A Perpetual Prime of Life

»»A Perpetual Prime of Life

As recruiters, there is a powerful question we ask candidates which typically elicits immediate pause, reflection, and authenticity in the answer. It is a question that catches most off guard, creates a feeling of nostalgia, and sometimes even prompts a smile.

“At what point in your career did you feel most fulfilled? When did you feel you were truly in your prime, or at your best?”

Unfortunately, more common than not, the answer is a story of the past. This creates a dual-sided dilemma; how do we expect others to be inspired by our vision and actions if we ourselves are not inspired by them?

How do we create a perpetual prime of life, for ourselves and for those we lead?

Perpetual Prime: Yourself
A commonly cited quote (original author contested) reminds us that “it’s never too late to be what you might have been.” It might help to know that celebrity chef Julia Child worked in advertising for the majority of her life and did not release her first cookbook until age 50. Legendary comic creator Stan Lee did not create his first comic until he was 39. Colonel Sanders of KFC fame did not start franchising his company until the age of 62. The individual responsible for inventing instant ramen noodles did not do so until he was nearly 50. However, this is not an article as to the possibilities of succeeding later in life. This is an article about how to take the environment of previous success and push yourself to stay in it, year in and year out.

The best place to start is by learning from the past. What is your answer to the question above? When have you felt truly in your prime, and what circumstances were in play at that time?

Commonly, the following four statements are generally the answers we hear most often as recruiters:

  • I had a team around me and we were all rowing together, hard, to achieve a goal we all believed in
  • I was busy, maybe even overwhelmed, but overwhelmed doing meaningful work
  • I was tasked with a challenge and given autonomy but support to solve that problem
  • I was surrounded by a team or a leader who pushed me to be more, learn more, take on more and grow more

Sound familiar? You might identify with some or all of those experiences, whether they are in the past or in the present. The remaining question: what changed?

As leaders, we are in a position of power – a position to recreate the very circumstances that once made us feel we were the zone or at our best. We have the ability to take control of the variables that put us in those situations and control of the variables that detract.

Consider instead:

  • What is our collective vision, and what can be done to make it a more purposeful goal?
  • What mundane tasks should be outsourced, freeing up time for the most fulfilling and highest gain daily activities as a leader?
  • What can you do to create an ongoing learning environment with new challenges to overcome?
  • Are you surrounded by the best, both peer-level and those on your team? If not, what changes need to be made?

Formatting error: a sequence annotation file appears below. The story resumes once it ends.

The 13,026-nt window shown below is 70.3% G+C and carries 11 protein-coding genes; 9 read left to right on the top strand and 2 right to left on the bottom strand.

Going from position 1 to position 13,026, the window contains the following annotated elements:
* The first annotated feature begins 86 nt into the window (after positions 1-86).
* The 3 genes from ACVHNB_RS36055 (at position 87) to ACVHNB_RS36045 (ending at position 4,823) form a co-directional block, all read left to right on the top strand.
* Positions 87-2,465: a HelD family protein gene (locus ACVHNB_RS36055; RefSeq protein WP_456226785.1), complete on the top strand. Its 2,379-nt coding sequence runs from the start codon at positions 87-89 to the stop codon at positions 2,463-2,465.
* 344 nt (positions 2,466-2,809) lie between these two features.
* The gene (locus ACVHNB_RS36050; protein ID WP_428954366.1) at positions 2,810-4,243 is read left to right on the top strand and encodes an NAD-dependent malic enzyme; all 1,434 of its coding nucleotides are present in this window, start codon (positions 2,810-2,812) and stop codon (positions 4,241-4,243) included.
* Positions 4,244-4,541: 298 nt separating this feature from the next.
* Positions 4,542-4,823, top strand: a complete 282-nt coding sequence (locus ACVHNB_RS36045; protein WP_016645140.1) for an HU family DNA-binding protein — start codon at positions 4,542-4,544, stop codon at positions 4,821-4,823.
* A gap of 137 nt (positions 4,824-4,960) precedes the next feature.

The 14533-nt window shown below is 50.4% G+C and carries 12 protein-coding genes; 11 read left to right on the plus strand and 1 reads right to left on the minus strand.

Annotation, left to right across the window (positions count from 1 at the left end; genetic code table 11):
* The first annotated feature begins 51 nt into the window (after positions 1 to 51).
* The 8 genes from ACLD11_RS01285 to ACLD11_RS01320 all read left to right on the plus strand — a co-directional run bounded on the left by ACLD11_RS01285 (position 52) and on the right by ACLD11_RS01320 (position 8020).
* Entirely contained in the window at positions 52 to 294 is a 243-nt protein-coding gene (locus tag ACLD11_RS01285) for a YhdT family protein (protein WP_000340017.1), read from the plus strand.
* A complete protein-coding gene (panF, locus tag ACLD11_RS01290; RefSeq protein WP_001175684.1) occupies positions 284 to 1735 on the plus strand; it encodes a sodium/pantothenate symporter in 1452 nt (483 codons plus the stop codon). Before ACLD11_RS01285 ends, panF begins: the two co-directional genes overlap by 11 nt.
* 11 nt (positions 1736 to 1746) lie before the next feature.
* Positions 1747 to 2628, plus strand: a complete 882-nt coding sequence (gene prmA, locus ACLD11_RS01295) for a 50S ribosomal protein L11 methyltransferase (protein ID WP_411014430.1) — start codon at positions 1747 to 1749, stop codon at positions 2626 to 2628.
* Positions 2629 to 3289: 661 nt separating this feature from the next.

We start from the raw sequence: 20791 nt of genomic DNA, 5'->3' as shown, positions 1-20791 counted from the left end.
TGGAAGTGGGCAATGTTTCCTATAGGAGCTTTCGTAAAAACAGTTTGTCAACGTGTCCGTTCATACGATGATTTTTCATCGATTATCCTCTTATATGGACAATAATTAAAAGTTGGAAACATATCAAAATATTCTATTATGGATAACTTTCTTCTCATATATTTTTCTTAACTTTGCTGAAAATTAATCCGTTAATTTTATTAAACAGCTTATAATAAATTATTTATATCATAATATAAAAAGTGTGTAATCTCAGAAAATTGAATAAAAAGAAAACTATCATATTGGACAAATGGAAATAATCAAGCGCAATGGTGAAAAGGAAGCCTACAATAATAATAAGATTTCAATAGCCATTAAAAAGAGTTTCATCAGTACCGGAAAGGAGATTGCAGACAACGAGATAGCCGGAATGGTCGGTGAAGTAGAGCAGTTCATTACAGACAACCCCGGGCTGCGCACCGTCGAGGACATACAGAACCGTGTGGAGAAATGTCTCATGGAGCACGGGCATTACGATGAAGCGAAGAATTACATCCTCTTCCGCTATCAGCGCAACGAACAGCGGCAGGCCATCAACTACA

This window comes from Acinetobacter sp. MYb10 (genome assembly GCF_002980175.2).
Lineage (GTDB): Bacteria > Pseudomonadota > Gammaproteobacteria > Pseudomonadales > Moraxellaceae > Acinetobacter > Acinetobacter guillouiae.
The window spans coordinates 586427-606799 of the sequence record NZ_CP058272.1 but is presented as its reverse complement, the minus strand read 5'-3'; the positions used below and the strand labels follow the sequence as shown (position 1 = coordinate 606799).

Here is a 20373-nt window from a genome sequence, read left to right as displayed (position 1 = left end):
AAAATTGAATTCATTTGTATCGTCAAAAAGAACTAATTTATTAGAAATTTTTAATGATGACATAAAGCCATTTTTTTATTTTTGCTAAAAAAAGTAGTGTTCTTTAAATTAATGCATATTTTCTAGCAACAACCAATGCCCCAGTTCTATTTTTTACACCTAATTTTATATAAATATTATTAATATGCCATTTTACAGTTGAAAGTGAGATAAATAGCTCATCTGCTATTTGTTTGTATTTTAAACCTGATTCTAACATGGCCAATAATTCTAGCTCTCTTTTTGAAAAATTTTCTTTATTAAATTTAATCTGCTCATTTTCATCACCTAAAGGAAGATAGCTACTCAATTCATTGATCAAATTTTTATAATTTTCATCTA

It is normal to find yourself entrenched in the day to day routine of work, family, and life; most go through the day on auto-pilot of knowing what is expected and performing to that expectation. It is not necessarily easy or comfortable to take the time to answer the questions posted in this Update and start to understand true aspirations, motivations, and desires. It is certainly not comfortable to initiate change and uproot unproductive teams or face the reality of uninspiring objectives, but it is necessary in order to create an environment in which everyone feels at their best.

Because wait…there’s more.

Perpetual Prime: Your Team
Being a leader can often times feel like being a parent, where every word is heard and every action is emulated. That leads us to another question: who was the best boss you ever had? Most answers include things such as “he/she had a vision and could articulate where we were going and how we would get there” or “their impact was felt daily as they worked tirelessly towards our goal” or “he/she put me in a position to succeed and I felt there was a strong belief in my abilities and potential.” Sound familiar? Although we are all different, we are all alike. Creating a professional environment in which your team feels they are all in their prime takes work, but it is not a unique challenge.

In fact, someone once felt it with you; think about it! The best boss you ever had? That individual took responsibility for inspiring you, for making you feel heard, and for believing in you at times more than you believed in yourself. As leaders, we owe it to those who have put their careers in our hands, and the formula exists of what to do. It has been done for you already in the past. In fact, Google has even made leadership a replicable quality! Google’s people analytics team starts by researching the qualities that make managers great at Google, then built a training program that teaches those exact qualities. Once the program has been completed, Google measures the behaviors of the leaders to ensure that they’re making improvements and morphing into managers that Googlers want to work for.

We don’t need to make it as complex as Google has; start with becoming the boss you most admired and recreating the circumstances that used to make you feel you were in your zone. So goes the leader, so goes the team; once you feel you are in a perpetual prime of life, you will be surprised by how many others follow.

—Karen Schmidt

Hits: 116

2019-03-08T10:20:44-05:00